“You raise me up, so I can stand on mountains;
You raise me up, to walk on stormy seas;
I am strong, when I am on your shoulders;
You raise me up… To more than I can be.”

What I try to do is first to find a part of the music that would be interesting for me to portray. Usually I look for a short phrase from the music that has a sharp beginning and an end.  I may find a couple of potential pieces of the music that might work. I then look at the length and the words that are in the music. The length is important, for lately  I have trying to keep these smaller works under six feet. If I can keep the size down I then look at the words from that part of the music, and what combination I can use that when read together no longer just represents the music. In other words I choose the words carefully so that they are not apart of any particular piece of music.  My chosen words in my artworks can be found in any common conversations.  In the case of this music I choose the words “I am strong I can be.” Sure they can be found in the music, but the way I have placed them in the artwork, their meaning can be from the music, or their meaning can mean many, many other things. As always, I make it a must to separate the music from the art.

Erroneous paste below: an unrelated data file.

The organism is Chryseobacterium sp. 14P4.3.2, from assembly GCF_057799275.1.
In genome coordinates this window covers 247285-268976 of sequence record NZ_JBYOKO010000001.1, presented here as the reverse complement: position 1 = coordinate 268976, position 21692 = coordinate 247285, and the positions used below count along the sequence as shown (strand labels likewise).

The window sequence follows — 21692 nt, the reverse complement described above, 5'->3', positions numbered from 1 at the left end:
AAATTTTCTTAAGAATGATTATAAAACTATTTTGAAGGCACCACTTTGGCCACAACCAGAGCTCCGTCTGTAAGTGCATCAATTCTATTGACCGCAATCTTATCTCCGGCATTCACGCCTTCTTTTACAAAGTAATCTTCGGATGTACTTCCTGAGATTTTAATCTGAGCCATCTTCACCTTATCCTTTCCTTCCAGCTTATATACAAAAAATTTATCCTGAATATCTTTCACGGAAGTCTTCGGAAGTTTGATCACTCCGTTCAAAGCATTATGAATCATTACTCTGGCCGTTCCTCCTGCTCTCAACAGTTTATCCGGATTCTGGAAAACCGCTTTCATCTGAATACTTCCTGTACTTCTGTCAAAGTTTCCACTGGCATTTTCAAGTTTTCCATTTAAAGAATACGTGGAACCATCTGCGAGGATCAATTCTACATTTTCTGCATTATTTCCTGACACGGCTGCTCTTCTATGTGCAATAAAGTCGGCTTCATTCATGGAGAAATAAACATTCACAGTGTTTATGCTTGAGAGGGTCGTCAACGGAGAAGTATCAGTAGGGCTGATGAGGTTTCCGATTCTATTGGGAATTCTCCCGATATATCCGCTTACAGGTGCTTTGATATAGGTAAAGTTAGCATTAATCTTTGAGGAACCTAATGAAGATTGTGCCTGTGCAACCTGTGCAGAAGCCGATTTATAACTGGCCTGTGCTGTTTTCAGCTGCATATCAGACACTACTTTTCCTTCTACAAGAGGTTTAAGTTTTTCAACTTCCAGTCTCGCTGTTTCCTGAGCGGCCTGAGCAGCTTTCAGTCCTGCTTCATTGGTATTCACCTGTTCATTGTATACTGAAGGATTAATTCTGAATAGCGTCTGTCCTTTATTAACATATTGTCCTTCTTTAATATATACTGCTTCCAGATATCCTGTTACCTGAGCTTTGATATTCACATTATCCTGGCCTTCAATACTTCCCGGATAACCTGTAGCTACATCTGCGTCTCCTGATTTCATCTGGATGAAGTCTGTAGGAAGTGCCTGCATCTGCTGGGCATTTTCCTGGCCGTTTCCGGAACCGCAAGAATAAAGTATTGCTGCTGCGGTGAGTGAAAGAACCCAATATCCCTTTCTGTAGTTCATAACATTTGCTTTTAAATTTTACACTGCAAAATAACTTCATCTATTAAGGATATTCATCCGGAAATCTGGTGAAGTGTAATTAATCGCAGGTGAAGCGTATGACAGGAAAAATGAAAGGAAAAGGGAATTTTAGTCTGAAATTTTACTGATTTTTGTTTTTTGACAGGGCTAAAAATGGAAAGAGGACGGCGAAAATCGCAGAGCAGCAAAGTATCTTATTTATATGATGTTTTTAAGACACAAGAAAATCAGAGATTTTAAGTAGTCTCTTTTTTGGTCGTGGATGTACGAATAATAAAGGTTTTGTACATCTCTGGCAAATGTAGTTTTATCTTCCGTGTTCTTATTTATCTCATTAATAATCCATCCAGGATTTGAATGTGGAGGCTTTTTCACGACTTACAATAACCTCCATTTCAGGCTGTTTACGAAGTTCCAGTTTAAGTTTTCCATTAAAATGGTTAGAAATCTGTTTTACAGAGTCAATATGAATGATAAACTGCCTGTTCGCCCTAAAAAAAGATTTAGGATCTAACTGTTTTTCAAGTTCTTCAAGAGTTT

Talking about words brings me to a correction, or better an addition to an earlier blog post where I mention three things that separate this art from others, let say. Those three things are the number of canvas and they ways they connect.  The second is the backgrounds on these canvases are in many ways different form each other to the point that if separated each canvas could stand on its own. The third point is the way I portray the music that goes across all the canvases, and how that brings everything together as one artwork.  I need to add the fourth item, the words.  How could I forget that.  My words not only can capture the emotional feel of the music, they also can go beyond the music by reaching out the viewer and pulling them close in.  When words appear in an artwork I pick them carefully, to present the broadest range of emotional impact, which I hope will enlarge their meaning way beyond even the music.